Why invisible disabilities are so difficult #4 and #3

By: Rachel

Why invisible disabilities are so difficult #4 and #3
#4 Invisible disabilities are hard because I feel like people don’t see the whole picture of me if they don’t know and because

#3 The invisible issues are often more stigmatized than visible issues.
 (See my last post for context about my experience with invisible disabilities.)
For #4 to make any sense,  I will to try to explain how I see disabilities. Lots of people don’t see it this way, and we can have differences of opinion!  But here’s how I see it: Disabilities aren’t negative; they are just a part of the person, like having blue eyes or being tall. Yes, they pose more challenges than eye color or height, and those challenges lead to better character if we let them. That way,  we’ll be more empathetic towards other people’s pain, and if we share our stories, we get rid of a lot of the stigma and fear associated with the differences that disabilities cause. The settings that we are in can be more or less “handicapping,” or in other words, the less Universal Design is used, the more limits are placed on those with disabilities.
Point #4 I don’t feel totally seen if someone doesn’t know about my invisible disabilities.
I feel like I can’t really explain myself if my symptoms come up. To a friend, I might say, “I’m having a bad BPD day. I feel like people are abandoning me, and I feel really clingy. I’m trying not to be clingy to you.” That would explain why I might do something “abnormal,” like rant about something that wouldn’t normally be seen as a big deal, or ask someone if we’re still friends, or text someone a lot.
But to someone I just met, who hasn’t read my blogs or heard me speak about Borderline and depression and anxiety, even though I’m trying reeeeeally hard to not overstep boundaries, I might slip up on an impulsive wish to share something about my life. I might say something that’s too deep for an acquaintance-level relationship (which I still don’t see the point of after years of therapy, but I try to respect it since everyone else sees the point of it), and I’m afraid that even one slip-up will scare the other person away, thinking I’m not good friendship material.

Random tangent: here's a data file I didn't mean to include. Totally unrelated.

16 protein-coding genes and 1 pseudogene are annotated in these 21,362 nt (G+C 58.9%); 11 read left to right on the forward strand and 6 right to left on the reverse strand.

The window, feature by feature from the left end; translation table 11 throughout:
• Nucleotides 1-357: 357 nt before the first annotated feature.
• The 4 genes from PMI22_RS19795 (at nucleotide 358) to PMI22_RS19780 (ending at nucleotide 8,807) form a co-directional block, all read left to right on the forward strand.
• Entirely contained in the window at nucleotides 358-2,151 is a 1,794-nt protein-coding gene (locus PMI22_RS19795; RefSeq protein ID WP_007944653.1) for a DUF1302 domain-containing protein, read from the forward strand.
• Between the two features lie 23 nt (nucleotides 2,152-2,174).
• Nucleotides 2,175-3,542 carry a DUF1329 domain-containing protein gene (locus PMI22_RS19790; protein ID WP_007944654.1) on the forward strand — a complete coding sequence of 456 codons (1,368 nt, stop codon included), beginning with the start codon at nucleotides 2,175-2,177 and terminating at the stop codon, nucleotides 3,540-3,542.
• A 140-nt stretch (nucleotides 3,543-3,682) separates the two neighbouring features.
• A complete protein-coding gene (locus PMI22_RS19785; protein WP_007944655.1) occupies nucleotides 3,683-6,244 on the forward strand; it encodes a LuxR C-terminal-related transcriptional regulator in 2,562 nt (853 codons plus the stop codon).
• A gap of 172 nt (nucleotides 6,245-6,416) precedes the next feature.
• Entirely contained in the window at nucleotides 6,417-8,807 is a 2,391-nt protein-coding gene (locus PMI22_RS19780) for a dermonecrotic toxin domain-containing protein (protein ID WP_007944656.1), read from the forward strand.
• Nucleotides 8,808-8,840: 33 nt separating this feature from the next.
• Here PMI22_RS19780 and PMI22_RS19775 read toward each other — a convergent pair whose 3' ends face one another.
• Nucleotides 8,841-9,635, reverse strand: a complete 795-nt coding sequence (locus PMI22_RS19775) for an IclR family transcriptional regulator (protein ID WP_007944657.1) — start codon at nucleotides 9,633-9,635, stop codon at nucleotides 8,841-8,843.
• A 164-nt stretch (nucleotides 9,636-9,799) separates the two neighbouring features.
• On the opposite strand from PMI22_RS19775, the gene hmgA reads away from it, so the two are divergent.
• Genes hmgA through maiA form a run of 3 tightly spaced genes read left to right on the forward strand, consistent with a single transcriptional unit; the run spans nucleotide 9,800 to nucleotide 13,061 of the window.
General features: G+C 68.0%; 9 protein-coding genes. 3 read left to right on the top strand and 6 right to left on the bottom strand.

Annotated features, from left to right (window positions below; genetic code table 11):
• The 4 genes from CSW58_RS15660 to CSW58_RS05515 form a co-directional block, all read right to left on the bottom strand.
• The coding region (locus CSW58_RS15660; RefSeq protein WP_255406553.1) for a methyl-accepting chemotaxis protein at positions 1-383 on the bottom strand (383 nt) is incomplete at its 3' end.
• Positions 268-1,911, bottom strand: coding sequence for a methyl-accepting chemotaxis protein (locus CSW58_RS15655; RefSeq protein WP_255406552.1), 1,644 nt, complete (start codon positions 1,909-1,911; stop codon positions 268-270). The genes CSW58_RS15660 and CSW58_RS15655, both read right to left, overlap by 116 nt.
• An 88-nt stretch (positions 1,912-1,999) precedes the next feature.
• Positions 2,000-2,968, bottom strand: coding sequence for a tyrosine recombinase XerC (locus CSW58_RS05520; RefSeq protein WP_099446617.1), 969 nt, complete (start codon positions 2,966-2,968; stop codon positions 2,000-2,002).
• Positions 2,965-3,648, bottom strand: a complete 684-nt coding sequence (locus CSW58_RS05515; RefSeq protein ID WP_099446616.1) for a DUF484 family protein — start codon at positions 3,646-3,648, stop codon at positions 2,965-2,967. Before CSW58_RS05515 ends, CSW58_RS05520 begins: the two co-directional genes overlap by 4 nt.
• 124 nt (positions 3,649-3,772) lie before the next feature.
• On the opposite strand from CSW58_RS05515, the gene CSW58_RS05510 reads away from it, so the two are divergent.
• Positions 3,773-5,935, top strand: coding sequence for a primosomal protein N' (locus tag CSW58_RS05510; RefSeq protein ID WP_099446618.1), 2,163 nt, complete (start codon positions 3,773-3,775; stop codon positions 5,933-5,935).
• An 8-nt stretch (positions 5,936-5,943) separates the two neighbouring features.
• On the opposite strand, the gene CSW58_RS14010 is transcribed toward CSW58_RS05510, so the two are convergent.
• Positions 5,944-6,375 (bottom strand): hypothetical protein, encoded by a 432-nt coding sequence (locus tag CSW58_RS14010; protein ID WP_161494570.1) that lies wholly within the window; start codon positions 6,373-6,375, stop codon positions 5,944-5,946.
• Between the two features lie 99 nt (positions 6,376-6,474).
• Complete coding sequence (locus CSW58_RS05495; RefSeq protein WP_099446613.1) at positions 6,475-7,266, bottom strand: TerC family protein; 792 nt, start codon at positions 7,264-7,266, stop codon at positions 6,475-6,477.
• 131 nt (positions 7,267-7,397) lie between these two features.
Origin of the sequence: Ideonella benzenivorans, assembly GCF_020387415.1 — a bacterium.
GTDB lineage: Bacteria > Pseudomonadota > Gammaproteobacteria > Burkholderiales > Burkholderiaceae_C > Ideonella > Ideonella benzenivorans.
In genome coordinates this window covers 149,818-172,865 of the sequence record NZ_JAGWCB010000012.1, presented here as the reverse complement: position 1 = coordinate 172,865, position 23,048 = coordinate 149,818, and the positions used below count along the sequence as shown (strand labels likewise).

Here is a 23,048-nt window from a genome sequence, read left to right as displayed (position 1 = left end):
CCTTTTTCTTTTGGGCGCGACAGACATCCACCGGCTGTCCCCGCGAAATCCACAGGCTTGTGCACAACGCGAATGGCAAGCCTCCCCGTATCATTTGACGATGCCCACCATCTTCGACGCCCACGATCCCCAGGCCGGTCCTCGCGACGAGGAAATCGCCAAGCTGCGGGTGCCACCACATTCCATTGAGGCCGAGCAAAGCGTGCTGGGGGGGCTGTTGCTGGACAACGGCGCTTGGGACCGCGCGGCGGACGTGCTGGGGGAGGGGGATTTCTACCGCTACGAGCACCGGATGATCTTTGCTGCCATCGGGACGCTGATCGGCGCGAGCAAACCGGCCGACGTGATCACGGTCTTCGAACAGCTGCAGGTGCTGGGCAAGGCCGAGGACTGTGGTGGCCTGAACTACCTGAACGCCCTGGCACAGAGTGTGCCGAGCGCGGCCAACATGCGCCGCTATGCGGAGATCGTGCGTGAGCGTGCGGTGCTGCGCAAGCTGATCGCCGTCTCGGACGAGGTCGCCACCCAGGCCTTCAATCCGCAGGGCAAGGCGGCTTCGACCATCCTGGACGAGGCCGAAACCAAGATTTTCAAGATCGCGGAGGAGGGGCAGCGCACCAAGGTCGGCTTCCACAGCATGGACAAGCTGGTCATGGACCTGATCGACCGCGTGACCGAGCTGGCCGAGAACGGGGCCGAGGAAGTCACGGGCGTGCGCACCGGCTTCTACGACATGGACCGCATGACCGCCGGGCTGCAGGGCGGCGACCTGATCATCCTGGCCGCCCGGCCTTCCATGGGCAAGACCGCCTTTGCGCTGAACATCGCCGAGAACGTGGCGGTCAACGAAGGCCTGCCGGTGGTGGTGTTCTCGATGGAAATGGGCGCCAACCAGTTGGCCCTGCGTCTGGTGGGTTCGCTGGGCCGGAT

But if that person knew about Borderline, it would be more understanding, and I think that with more understanding comes more grace and margin for error. Another example is that I might not understand what a professor or boss is explaining to me, and in some cases I feel like it’s weird for me to ask.  But if they knew that I see things literally and need what people say to be pretty direct because of BPD, they would probably understand my questions more.
That was long.
#3 The reason for my symptoms is sometimes treated shamefully,  partly because of media,  teachers,  and just well-intentioned people who don’t understand.
I’ve done it too. I’ve made a joke about a mental illness before I understood the psychology behind it. We hear it all the time: the “terrible patholigies” of “these people” with this or that mental illness. I even had a professor who stated that “Borderlines want to ruin your day.” In the professional world, it’s common to keep your weaknesses to yourself because you don’t want your bosses to know or something.  (Another thing I don’t understand, because then we’d have a better understanding of each other, right? Maybe it’s just me.)
Therefore, I get a little nervous when I’m about to tell someone I have Borderline. I’m usually fine speaking in front of a room full of a hundred people, but when you’re waiting for one particular person’s reaction in a one-on-one conversation, it’s terrifying because this information could change the trajectory of our relationship, depending on what the other person believes about BPD.
So, having an invisible disability is hard because if I don’t disclose, I feel like we won’t get anywhere in really understanding each other, and if I do disclose, I might be seen in a negative light forever.  Maybe that’s me taking things to the extreme, but that’s what it feels like is at stake.
My solution? Force myself to tell others when I think they’re ready to hear it,  even if my voice is shaky and I say “ummm” a lot for the hope that it will be worth it later.

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